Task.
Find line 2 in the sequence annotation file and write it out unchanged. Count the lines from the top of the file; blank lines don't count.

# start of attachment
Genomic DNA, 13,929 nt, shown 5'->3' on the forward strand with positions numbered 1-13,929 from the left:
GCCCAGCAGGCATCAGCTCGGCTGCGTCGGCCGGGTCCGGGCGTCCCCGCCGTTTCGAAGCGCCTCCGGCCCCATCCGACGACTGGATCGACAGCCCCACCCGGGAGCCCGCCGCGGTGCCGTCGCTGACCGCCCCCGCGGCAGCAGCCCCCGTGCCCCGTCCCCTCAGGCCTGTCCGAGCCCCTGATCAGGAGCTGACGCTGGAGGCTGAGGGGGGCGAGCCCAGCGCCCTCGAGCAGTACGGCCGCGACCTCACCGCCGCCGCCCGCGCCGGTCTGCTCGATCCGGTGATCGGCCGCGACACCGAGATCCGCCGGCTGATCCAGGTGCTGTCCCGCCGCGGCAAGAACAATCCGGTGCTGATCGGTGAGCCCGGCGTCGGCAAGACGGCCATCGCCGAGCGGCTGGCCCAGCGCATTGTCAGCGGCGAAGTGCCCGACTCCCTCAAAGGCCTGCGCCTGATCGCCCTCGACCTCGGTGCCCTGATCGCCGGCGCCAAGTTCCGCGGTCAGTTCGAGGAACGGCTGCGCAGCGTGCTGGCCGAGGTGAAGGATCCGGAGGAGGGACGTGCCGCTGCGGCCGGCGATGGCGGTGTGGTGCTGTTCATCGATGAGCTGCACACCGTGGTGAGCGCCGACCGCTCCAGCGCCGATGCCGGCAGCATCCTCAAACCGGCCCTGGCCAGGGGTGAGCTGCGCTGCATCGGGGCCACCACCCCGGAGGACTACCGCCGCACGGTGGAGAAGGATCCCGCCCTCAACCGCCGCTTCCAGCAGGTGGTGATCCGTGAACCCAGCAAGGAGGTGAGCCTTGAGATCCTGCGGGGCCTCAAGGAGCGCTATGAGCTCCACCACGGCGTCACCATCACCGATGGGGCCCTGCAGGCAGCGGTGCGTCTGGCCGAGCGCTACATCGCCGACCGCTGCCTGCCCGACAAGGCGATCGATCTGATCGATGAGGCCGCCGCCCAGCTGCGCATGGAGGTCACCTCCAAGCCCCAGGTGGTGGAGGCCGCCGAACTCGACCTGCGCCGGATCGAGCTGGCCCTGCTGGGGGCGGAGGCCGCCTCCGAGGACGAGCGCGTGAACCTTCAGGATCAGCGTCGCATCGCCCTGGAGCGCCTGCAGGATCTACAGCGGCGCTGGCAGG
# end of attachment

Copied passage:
GCCCAGCAGGCATCAGCTCGGCTGCGTCGGCCGGGTCCGGGCGTCCCCGCCGTTTCGAAGCGCCTCCGGCCCCATCCGACGACTGGATCGACAGCCCCACCCGGGAGCCCGCCGCGGTGCCGTCGCTGACCGCCCCCGCGGCAGCAGCCCCCGTGCCCCGTCCCCTCAGGCCTGTCCGAGCCCCTGATCAGGAGCTGACGCTGGAGGCTGAGGGGGGCGAGCCCAGCGCCCTCGAGCAGTACGGCCGCGACCTCACCGCCGCCGCCCGCGCCGGTCTGCTCGATCCGGTGATCGGCCGCGACACCGAGATCCGCCGGCTGATCCAGGTGCTGTCCCGCCGCGGCAAGAACAATCCGGTGCTGATCGGTGAGCCCGGCGTCGGCAAGACGGCCATCGCCGAGCGGCTGGCCCAGCGCATTGTCAGCGGCGAAGTGCCCGACTCCCTCAAAGGCCTGCGCCTGATCGCCCTCGACCTCGGTGCCCTGATCGCCGGCGCCAAGTTCCGCGGTCAGTTCGAGGAACGGCTGCGCAGCGTGCTGGCCGAGGTGAAGGATCCGGAGGAGGGACGTGCCGCTGCGGCCGGCGATGGCGGTGTGGTGCTGTTCATCGATGAGCTGCACACCGTGGTGAGCGCCGACCGCTCCAGCGCCGATGCCGGCAGCATCCTCAAACCGGCCCTGGCCAGGGGTGAGCTGCGCTGCATCGGGGCCACCACCCCGGAGGACTACCGCCGCACGGTGGAGAAGGATCCCGCCCTCAACCGCCGCTTCCAGCAGGTGGTGATCCGTGAACCCAGCAAGGAGGTGAGCCTTGAGATCCTGCGGGGCCTCAAGGAGCGCTATGAGCTCCACCACGGCGTCACCATCACCGATGGGGCCCTGCAGGCAGCGGTGCGTCTGGCCGAGCGCTACATCGCCGACCGCTGCCTGCCCGACAAGGCGATCGATCTGATCGATGAGGCCGCCGCCCAGCTGCGCATGGAGGTCACCTCCAAGCCCCAGGTGGTGGAGGCCGCCGAACTCGACCTGCGCCGGATCGAGCTGGCCCTGCTGGGGGCGGAGGCCGCCTCCGAGGACGAGCGCGTGAACCTTCAGGATCAGCGTCGCATCGCCCTGGAGCGCCTGCAGGATCTACAGCGGCGCTGGCAGG